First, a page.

That said, I have 4 major credit cards (MC or Visa) that I’d really like to make a dent in, too. The smallest of them is not that much more, balance-wise, than my Kohls balance, and has only a slightly lower interest rate. And, while I’m fairly confident in our savings plan (as I’ll go into a bit more, below), I really like the idea of having a fall-back fund as the we approach wedding crunch-time, just in case something goes haywire at the last minute.

So I’ve decided to take a less convention approach, and pay down 2 cards at once, tag-team style. One month the Visa will get $200 and Kohls will get $50, the next month vice versa. No, I haven’t run the numbers to see what this approach will cost/save in interest and, yes, I realize I won’t be crossing them off as soon as I would if I focused on one at a time, but I feel better doing it this way, like I’ll see results faster, overall.

Plus, when I pulled my credit report and score a couple months ago, the main way I can increase my credit score (which was actually pretty good, I was happy to discover) is to widen that gap between my balances and my limits. While we’re not planning on buying a house right away, it is something we want to start thinking about post-wedding, and the better that score, the better our chances at a great interest rate!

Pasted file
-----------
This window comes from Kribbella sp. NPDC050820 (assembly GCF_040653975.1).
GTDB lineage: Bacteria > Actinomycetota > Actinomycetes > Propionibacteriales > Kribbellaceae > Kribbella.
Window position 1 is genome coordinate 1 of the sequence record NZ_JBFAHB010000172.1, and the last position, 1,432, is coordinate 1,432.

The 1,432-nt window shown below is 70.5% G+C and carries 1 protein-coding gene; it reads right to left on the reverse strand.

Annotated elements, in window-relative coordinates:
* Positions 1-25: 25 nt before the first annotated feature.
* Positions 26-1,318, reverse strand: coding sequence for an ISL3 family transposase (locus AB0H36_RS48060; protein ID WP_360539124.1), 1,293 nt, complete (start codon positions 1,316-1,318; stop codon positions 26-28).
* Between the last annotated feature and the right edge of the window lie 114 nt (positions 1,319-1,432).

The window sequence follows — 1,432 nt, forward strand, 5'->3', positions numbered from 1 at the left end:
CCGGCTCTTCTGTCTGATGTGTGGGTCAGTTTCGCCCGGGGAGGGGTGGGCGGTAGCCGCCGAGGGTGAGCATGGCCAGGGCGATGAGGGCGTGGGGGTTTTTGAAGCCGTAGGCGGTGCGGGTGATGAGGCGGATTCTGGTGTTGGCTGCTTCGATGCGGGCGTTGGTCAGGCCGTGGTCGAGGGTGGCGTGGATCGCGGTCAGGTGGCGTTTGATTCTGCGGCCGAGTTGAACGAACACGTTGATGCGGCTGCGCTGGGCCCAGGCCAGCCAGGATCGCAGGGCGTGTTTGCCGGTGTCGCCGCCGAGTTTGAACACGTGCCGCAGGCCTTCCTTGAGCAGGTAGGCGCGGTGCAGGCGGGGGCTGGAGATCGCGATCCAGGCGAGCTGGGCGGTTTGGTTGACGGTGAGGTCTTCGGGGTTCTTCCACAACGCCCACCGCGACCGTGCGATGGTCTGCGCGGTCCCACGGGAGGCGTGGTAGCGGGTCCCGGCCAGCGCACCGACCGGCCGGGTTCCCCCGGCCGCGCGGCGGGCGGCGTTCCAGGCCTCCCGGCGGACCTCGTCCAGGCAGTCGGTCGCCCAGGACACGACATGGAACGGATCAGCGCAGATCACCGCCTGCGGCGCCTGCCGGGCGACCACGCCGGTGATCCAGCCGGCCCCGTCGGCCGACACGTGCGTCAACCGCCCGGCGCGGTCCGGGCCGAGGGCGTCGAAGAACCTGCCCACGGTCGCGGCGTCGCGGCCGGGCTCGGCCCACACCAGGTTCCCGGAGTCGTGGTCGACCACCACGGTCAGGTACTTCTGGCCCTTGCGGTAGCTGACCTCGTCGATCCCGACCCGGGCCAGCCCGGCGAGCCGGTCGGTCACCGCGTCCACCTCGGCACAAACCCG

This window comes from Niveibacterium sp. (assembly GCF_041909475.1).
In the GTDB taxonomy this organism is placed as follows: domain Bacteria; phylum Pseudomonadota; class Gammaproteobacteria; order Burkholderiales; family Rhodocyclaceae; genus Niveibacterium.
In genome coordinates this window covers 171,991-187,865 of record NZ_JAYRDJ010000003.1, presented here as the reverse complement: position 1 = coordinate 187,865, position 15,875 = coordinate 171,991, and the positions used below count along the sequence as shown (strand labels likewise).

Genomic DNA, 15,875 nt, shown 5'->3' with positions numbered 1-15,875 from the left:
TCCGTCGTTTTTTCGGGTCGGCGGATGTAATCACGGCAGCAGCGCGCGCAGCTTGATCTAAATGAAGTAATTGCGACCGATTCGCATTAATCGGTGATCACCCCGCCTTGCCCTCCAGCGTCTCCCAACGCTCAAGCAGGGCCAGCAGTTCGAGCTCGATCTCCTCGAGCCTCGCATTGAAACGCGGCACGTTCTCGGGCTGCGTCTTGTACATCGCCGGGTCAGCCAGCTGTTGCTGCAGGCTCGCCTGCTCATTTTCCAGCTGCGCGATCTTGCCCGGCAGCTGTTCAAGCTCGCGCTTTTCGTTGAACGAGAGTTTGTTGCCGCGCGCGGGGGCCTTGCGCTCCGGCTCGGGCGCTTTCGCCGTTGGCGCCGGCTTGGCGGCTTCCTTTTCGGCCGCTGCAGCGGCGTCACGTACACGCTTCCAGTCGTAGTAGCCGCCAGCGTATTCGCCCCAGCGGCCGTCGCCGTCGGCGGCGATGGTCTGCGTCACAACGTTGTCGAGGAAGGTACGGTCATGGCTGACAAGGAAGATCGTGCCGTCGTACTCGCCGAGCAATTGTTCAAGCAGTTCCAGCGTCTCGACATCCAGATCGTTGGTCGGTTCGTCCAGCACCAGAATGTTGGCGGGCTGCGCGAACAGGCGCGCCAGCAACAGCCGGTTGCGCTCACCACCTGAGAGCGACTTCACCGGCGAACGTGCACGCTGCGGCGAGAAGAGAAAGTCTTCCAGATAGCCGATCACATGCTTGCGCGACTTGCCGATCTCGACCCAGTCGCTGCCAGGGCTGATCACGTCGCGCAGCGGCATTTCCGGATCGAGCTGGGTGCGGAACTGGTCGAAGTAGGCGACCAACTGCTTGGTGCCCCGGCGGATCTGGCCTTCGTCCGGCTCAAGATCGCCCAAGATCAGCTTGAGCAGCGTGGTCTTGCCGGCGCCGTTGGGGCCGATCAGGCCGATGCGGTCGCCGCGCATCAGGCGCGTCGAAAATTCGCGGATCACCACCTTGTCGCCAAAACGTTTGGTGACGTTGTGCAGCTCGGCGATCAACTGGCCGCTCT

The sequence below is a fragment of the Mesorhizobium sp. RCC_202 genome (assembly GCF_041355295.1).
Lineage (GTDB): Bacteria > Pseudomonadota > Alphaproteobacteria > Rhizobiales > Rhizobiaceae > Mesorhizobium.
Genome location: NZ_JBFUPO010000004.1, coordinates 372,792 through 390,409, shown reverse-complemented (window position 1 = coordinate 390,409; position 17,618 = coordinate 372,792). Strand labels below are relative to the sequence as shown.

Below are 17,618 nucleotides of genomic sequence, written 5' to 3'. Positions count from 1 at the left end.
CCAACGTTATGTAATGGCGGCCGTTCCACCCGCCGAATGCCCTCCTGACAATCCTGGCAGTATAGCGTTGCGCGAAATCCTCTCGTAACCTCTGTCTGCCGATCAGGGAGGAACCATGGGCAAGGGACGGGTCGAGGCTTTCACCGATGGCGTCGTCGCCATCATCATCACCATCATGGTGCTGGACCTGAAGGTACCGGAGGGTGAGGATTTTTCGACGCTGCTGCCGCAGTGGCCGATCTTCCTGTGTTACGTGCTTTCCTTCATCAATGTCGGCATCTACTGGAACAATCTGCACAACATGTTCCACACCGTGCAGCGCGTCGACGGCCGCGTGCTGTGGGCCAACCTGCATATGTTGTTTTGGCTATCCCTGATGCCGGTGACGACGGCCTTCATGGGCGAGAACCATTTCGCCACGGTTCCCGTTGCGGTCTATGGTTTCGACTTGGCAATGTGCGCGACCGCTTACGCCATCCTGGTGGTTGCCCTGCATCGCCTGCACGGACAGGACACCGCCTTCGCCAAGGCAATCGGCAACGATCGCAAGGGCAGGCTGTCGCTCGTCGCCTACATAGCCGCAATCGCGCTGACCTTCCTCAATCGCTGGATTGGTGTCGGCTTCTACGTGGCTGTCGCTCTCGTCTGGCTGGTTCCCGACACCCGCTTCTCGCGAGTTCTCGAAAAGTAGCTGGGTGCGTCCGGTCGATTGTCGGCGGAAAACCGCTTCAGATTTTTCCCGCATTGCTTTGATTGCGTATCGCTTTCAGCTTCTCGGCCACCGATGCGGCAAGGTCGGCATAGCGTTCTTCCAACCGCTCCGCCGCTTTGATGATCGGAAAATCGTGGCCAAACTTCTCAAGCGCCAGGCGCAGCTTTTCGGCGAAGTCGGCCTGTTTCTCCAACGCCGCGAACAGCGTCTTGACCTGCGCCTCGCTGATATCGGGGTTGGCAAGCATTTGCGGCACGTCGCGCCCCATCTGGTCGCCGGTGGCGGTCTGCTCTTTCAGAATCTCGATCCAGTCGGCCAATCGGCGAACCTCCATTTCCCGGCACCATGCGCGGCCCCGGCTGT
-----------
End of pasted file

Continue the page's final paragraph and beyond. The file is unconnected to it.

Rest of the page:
Now onto the savings:

At first I wasn’t sure how well this was going to go. I mean, yeah, $100 a month seems like so little but also represented a big stretch for me. I’m happy to report that I’ve more-or-less stayed on track this past year.

A couple months had to be skipped due to life issues while others were only half-funded, but I made up for them with my tax refund this year and when I plugged everything into the spreadsheet I was happy to see that we’re right on track to meet our budget needs by the end of October, 2013. Sure, I’d love to be ahead of the game right now, but on-track is better than behind schedule and I’ve still got 444 days (just over 14 months) to make some headway.